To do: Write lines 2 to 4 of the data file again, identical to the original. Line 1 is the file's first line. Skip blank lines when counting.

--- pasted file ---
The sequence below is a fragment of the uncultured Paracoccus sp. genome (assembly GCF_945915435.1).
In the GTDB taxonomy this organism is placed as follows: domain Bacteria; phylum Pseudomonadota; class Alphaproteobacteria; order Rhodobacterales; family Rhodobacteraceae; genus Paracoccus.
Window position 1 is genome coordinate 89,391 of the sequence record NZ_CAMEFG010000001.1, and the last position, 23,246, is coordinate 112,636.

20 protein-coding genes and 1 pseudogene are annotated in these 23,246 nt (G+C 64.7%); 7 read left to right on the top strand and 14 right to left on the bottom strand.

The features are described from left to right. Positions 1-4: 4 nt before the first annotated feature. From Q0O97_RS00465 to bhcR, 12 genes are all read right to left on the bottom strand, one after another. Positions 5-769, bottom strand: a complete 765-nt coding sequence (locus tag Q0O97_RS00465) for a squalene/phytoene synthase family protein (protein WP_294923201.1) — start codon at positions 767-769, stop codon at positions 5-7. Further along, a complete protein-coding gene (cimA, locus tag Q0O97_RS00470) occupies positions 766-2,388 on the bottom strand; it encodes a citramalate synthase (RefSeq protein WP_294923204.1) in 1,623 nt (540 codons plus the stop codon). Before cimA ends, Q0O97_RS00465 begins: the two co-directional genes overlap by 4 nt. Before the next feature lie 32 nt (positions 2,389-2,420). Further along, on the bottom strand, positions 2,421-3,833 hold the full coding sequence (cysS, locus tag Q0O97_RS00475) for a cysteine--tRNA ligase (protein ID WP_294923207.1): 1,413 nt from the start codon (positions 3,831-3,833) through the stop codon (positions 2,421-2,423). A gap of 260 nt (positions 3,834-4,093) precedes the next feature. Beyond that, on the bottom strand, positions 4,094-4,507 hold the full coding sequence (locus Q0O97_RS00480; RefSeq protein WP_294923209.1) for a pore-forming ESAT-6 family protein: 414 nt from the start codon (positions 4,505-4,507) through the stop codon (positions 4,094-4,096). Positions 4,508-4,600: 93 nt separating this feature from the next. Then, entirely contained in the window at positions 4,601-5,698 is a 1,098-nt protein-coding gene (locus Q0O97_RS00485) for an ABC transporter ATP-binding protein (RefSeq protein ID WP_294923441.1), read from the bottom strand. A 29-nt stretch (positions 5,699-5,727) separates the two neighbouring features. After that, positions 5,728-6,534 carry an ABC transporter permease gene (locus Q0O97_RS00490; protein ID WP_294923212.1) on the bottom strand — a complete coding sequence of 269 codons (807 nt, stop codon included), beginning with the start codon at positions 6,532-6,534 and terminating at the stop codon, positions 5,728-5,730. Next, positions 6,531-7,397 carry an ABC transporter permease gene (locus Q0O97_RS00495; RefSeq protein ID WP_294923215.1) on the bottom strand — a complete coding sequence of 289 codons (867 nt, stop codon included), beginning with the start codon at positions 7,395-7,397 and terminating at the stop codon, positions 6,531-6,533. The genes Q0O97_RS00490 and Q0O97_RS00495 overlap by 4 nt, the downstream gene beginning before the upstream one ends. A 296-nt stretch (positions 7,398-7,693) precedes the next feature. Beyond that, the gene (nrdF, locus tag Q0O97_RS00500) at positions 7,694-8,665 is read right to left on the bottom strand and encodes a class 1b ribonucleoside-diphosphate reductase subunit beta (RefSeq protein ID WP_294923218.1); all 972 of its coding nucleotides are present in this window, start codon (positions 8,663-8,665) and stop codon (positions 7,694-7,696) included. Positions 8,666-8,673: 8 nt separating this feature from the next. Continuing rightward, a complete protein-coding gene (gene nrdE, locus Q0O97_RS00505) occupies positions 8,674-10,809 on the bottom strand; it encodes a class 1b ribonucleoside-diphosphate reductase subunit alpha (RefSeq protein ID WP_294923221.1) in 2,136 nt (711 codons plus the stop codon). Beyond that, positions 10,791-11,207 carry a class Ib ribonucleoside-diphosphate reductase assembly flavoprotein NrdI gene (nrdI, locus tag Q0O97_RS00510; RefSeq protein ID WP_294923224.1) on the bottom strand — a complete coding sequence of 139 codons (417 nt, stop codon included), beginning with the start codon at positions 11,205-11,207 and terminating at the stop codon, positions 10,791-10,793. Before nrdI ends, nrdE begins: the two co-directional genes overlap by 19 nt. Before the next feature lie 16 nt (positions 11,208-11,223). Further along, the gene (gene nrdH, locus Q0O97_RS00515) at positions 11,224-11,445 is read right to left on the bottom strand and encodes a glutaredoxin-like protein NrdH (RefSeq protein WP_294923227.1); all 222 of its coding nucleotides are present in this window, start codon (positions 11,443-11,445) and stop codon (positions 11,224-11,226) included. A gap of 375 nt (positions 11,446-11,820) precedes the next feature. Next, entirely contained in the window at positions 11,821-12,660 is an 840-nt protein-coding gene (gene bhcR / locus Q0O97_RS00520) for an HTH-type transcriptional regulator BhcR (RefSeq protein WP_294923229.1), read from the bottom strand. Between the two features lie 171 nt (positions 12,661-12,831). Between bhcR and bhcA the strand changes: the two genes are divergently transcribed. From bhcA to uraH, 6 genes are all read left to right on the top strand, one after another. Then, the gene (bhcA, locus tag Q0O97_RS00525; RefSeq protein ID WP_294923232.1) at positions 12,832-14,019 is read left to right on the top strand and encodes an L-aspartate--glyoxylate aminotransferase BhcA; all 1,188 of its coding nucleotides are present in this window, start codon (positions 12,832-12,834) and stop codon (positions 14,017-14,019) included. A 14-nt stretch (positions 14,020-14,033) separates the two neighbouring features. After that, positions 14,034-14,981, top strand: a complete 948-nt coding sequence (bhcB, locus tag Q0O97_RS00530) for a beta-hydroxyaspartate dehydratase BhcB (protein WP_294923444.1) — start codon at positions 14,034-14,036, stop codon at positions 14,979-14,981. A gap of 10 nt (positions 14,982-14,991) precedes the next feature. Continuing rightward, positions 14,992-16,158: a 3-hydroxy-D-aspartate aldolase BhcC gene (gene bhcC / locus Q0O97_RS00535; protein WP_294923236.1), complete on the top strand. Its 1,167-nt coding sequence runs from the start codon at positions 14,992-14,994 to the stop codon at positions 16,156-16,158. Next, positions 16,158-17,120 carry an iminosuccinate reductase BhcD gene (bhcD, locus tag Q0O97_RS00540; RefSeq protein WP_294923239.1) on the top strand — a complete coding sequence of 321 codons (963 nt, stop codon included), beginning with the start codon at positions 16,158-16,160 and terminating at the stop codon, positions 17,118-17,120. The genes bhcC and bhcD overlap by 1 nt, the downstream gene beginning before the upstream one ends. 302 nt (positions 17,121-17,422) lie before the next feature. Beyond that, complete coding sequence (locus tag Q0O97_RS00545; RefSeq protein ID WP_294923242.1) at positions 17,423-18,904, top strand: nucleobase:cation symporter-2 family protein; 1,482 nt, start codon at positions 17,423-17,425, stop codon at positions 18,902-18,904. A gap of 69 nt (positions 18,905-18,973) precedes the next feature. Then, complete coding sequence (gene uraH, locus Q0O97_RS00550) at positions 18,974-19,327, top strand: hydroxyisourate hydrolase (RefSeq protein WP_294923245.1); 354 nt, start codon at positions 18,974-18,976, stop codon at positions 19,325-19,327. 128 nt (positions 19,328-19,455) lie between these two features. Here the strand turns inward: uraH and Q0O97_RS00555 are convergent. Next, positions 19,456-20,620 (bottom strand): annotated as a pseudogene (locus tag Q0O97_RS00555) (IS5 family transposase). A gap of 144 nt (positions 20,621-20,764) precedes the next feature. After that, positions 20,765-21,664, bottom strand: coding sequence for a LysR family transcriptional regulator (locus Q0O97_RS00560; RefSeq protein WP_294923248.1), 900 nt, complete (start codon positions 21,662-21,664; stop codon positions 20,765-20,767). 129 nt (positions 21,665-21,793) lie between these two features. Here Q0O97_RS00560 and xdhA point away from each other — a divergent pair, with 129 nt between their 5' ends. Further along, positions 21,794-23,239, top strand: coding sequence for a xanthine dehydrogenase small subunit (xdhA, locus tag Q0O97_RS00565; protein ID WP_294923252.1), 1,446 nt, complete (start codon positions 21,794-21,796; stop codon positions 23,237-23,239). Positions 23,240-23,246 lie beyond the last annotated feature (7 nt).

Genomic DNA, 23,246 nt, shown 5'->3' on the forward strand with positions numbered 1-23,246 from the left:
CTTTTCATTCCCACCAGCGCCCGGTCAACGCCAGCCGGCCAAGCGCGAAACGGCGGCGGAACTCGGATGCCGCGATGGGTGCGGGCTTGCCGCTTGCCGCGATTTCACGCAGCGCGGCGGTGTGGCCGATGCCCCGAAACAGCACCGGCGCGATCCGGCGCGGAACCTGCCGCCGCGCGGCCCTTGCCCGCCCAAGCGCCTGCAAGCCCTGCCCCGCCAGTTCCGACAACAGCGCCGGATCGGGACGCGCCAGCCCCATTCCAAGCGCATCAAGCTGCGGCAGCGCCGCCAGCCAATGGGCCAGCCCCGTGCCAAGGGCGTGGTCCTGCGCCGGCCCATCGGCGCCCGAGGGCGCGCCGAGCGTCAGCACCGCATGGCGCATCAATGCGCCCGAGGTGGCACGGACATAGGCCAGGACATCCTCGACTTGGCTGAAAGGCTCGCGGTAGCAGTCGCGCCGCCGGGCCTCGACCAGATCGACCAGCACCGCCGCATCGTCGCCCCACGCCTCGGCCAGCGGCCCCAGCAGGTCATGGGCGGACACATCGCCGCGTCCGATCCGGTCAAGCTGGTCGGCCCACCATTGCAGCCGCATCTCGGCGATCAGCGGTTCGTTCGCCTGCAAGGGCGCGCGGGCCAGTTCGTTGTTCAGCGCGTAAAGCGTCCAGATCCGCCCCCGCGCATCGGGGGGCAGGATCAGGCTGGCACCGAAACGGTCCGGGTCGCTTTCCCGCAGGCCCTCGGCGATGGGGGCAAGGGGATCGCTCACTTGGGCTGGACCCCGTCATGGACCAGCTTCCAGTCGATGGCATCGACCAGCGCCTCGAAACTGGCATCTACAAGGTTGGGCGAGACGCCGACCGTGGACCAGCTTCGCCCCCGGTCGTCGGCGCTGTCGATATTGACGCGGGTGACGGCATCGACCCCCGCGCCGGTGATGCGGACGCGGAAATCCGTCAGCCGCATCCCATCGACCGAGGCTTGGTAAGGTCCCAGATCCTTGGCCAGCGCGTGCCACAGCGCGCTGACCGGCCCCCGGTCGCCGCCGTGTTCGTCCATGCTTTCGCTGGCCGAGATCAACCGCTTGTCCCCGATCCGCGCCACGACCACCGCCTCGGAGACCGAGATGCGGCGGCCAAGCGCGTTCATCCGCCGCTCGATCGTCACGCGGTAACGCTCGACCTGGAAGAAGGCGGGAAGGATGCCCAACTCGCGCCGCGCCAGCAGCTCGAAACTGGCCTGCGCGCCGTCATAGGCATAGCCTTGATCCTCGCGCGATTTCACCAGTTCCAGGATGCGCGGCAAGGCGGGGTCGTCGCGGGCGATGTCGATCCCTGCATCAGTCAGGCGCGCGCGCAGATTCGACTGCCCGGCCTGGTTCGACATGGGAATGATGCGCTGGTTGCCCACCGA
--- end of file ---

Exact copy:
In the GTDB taxonomy this organism is placed as follows: domain Bacteria; phylum Pseudomonadota; class Alphaproteobacteria; order Rhodobacterales; family Rhodobacteraceae; genus Paracoccus.
Window position 1 is genome coordinate 89,391 of the sequence record NZ_CAMEFG010000001.1, and the last position, 23,246, is coordinate 112,636.

20 protein-coding genes and 1 pseudogene are annotated in these 23,246 nt (G+C 64.7%); 7 read left to right on the top strand and 14 right to left on the bottom strand.